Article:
Deep in the heart of Texas: A phenomenological exploration of unsheltered homelessness

The purpose of this qualitative study was to develop an in-depth understanding of the experience of unsheltered homelessness in Fort Worth, Texas. Eighteen individuals participated in the study; 13 were full-time residents of Fort Worth and 5 were traveling through the area via freight train. All reported long-term histories of unsheltered homelessness. Interviews were conducted in naturalistic settings; for example, on the street, under bridges, and in camps. Results indicated that the participants entered homelessness through diverse paths, but all of these paths were characterized by loss and social isolation. Many described homelessness as a threatening and dangerous experience; relying on strong street-based social networks and their own personal strengths for survival. Participants viewed shelter service providers as sources of stress and stigma to be avoided but heavily utilized street outreach services and faith-based missions. The overemphasis by providers on “fixing” people, rather than addressing immediate needs, made many participants ambivalent about traditional services. This study supports the use of nontraditional housing interventions and robust community-based approaches to care for individuals experiencing unsheltered homelessness.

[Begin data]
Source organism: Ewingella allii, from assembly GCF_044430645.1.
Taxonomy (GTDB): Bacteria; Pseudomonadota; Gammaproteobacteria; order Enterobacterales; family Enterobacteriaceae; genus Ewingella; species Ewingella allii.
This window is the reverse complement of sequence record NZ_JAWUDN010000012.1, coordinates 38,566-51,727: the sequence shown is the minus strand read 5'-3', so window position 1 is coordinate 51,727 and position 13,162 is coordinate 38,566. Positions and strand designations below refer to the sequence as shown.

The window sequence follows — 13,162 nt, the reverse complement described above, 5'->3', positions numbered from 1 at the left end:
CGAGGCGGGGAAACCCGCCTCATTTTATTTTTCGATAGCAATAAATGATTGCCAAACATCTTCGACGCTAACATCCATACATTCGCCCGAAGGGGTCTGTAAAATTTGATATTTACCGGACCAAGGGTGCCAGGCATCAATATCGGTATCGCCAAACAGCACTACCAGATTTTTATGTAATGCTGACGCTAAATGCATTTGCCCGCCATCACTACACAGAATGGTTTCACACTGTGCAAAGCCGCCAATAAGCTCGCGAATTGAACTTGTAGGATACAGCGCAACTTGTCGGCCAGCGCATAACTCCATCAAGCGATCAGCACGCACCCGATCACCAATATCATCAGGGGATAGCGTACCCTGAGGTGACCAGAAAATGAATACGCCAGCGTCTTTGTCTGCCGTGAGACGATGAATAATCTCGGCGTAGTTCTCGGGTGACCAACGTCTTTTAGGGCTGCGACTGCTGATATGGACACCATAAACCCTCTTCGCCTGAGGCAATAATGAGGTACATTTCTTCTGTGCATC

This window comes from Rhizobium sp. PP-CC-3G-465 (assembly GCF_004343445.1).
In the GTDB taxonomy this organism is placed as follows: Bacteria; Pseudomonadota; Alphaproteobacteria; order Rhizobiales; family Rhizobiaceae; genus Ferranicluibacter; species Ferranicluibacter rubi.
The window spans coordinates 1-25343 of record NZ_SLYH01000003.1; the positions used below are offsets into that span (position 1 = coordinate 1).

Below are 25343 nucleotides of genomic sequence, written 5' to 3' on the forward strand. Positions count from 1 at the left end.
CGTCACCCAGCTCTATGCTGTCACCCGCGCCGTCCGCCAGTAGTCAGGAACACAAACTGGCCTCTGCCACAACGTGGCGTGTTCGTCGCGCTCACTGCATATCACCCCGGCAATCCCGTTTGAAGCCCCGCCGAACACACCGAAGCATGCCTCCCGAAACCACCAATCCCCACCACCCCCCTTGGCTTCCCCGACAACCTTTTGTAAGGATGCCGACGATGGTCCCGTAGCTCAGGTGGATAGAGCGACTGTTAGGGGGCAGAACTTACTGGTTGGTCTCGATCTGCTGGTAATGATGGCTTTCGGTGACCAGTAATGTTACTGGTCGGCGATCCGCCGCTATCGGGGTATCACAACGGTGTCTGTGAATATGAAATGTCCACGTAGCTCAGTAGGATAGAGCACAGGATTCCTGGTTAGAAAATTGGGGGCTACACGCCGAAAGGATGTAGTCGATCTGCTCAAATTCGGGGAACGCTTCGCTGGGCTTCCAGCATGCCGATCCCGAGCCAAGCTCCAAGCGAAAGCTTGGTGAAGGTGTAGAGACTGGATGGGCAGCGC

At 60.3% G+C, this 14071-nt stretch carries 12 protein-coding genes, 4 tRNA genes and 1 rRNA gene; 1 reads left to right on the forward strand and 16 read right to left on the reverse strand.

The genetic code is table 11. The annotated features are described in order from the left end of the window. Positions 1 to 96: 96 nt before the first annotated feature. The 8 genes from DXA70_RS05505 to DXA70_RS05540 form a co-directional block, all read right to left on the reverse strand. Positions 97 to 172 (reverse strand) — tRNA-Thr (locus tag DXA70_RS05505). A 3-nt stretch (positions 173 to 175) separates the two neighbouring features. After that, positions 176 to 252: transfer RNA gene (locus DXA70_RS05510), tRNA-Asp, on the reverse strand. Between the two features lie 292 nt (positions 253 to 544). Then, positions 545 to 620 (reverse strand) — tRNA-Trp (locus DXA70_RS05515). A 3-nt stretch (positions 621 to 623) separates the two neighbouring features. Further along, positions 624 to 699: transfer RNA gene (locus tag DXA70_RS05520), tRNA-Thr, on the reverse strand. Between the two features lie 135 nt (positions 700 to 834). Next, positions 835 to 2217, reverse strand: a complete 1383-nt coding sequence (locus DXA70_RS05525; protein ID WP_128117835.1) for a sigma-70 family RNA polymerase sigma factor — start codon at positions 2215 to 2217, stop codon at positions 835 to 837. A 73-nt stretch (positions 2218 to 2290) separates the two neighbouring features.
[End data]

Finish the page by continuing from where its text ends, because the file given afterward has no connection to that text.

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American Journal of Orthopsychiatry